Not Rated | | Crime, Drama, Film-Noir
An elusive billionaire hires an American smuggler to investigate his past, leading to a dizzying descent into a cold-war European landscape.
The novel and the screenplay were both based on an episode in the radio series, "The Lives of Harry Lime", in which Welles played his Harry Lime character as rather less villainous that he was in The Third Man (1949). In this movie, the Harry Lime character is renamed "Guy Van Stratten", and was played by Robert Arden, while Welles played Arkadin. The radio episode was number thirty-seven in the series, titled "Man of Mystery", and first broadcast on April 11, 1952. The introduction to the episode also described this movie: "One late afternoon a couple of years ago, a plane was sighted about seventy miles out of Orly Airport in Paris. It was a private plane, medium sized, and nobody was in it; nobody at all. The plane, keeping its course steadily toward Paris, was flying itself. Why was it empty? Who had been flying it? And why, and under what circumstances, had they left it? Why? Thereby hangs a tale."
Guy Van Stratten:
Well, you know me.
Raina Arkadin: Do I?
Guy Van Stratten: Maybe not yet, honey, but you're going to.
Raina Arkadin: Ha-ha-ha.
Guy Van Stratten: What's so comical?
Raina Arkadin: I like your being tough, its just too bad you're such a corn ball.
When he meets Guy van Stratten, Jakob Zouk's beard is much heavier in close-ups.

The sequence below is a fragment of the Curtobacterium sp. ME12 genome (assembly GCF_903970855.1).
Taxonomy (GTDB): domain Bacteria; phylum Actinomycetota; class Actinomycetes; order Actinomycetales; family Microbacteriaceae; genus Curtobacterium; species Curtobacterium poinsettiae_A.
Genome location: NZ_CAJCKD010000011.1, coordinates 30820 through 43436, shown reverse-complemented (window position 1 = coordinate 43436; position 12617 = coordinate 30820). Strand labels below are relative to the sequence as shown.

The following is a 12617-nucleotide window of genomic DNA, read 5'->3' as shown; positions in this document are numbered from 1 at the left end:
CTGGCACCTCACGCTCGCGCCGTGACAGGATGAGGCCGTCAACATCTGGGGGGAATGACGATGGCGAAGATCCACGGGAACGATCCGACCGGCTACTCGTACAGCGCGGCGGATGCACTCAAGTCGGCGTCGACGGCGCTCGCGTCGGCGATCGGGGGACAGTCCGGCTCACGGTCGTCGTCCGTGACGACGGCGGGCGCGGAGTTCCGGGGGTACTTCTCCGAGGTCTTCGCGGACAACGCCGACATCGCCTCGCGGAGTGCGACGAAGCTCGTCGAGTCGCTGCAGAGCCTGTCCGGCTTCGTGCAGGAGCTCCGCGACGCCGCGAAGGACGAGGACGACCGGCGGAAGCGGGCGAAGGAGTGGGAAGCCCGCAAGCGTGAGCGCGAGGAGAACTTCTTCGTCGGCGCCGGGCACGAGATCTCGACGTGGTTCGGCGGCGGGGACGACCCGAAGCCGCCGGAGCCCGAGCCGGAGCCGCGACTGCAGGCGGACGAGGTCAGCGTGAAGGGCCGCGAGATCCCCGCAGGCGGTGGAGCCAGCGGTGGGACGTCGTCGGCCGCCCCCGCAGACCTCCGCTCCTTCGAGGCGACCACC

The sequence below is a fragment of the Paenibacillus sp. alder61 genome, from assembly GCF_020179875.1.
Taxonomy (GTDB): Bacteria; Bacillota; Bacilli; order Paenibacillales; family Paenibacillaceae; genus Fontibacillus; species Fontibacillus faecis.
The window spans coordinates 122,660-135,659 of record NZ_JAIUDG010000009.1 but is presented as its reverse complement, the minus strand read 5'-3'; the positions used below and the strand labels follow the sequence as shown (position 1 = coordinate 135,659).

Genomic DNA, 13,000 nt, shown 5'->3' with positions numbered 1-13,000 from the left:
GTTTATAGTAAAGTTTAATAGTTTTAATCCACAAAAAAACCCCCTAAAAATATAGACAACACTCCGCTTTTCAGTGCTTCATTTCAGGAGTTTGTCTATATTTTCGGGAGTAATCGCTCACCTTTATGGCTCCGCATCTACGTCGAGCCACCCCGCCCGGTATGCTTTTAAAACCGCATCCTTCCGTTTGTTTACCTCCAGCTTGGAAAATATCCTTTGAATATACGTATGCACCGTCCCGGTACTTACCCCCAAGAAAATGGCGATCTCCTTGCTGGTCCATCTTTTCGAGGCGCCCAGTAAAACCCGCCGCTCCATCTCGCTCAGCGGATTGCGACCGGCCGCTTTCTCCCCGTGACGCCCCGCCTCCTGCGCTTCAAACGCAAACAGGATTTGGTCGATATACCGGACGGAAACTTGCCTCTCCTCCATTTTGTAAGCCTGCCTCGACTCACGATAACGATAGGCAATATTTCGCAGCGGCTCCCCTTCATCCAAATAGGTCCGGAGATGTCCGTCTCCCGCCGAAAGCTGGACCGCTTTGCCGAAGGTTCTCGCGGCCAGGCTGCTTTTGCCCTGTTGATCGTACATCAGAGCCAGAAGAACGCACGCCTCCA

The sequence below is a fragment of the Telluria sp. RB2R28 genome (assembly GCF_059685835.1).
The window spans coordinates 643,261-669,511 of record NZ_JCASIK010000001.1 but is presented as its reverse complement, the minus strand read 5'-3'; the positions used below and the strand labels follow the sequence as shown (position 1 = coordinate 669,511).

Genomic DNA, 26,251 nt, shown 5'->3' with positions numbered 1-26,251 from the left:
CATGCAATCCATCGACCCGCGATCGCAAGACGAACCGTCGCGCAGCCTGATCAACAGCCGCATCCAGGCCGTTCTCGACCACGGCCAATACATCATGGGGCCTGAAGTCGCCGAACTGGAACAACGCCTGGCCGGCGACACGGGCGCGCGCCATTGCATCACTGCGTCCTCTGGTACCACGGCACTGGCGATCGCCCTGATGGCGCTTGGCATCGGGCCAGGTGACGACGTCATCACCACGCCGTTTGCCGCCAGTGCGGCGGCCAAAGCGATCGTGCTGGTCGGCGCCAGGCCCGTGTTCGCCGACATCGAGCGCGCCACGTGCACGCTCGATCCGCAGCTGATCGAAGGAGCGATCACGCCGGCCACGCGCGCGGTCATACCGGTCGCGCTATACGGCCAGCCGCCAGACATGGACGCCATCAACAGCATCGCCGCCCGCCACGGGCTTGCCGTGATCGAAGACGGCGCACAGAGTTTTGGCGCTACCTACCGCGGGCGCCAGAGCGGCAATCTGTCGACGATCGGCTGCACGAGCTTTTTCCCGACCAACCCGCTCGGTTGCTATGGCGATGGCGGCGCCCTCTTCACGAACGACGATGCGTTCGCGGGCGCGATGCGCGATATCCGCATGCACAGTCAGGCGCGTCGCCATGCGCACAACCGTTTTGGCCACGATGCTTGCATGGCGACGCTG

There are five versions of the film, Mr. Arkadin. -There is the public domain version, the one most common in America. After the opening credits, it begins with Van Stratten's narration on the docks. It is told in linear time. -There is the European version, called Confidential Report. It has footage of papier maché bats in the credits, and has some footage not seen in the public domain version. It is told in flashbacks. -There is the version currently in possession of Corinth Films. According to Welles friend Peter Bogdanovich, this version and its first four scenes correspond directly to Orson Welles' intentions. It is told in flashbacks. -There is a Spanish language version that corresponds directly to the Corinth version. However, the roles played by Katina Paxinou and Suzanne Flon are now played by Spanish actresses (Irene López Heredia and Amparo Rivelles). -As of 2005, there is a version being prepared by the Munich Filmmuseum that not only contains footage found in different versions of the film, but also corresponds as closely as possible to the complete intentions of Orson Welles.
English, German, French, Polish